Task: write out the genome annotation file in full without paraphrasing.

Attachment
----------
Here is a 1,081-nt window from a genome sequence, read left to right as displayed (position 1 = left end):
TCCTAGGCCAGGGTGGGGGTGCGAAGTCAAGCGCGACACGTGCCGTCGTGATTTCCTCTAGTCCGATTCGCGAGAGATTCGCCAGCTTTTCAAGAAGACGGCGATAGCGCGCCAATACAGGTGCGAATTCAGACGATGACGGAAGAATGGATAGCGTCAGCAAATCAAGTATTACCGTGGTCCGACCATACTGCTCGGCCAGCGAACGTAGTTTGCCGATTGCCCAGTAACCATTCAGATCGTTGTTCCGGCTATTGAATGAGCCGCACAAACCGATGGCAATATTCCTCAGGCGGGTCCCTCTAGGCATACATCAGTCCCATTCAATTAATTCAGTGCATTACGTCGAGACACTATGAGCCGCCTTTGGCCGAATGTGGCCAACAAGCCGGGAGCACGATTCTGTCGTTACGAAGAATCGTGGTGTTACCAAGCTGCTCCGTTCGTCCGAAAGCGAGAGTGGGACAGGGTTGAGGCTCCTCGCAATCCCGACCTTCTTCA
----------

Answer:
Here is a 1,081-nt window from a genome sequence, read left to right as displayed (position 1 = left end):
TCCTAGGCCAGGGTGGGGGTGCGAAGTCAAGCGCGACACGTGCCGTCGTGATTTCCTCTAGTCCGATTCGCGAGAGATTCGCCAGCTTTTCAAGAAGACGGCGATAGCGCGCCAATACAGGTGCGAATTCAGACGATGACGGAAGAATGGATAGCGTCAGCAAATCAAGTATTACCGTGGTCCGACCATACTGCTCGGCCAGCGAACGTAGTTTGCCGATTGCCCAGTAACCATTCAGATCGTTGTTCCGGCTATTGAATGAGCCGCACAAACCGATGGCAATATTCCTCAGGCGGGTCCCTCTAGGCATACATCAGTCCCATTCAATTAATTCAGTGCATTACGTCGAGACACTATGAGCCGCCTTTGGCCGAATGTGGCCAACAAGCCGGGAGCACGATTCTGTCGTTACGAAGAATCGTGGTGTTACCAAGCTGCTCCGTTCGTCCGAAAGCGAGAGTGGGACAGGGTTGAGGCTCCTCGCAATCCCGACCTTCTTCA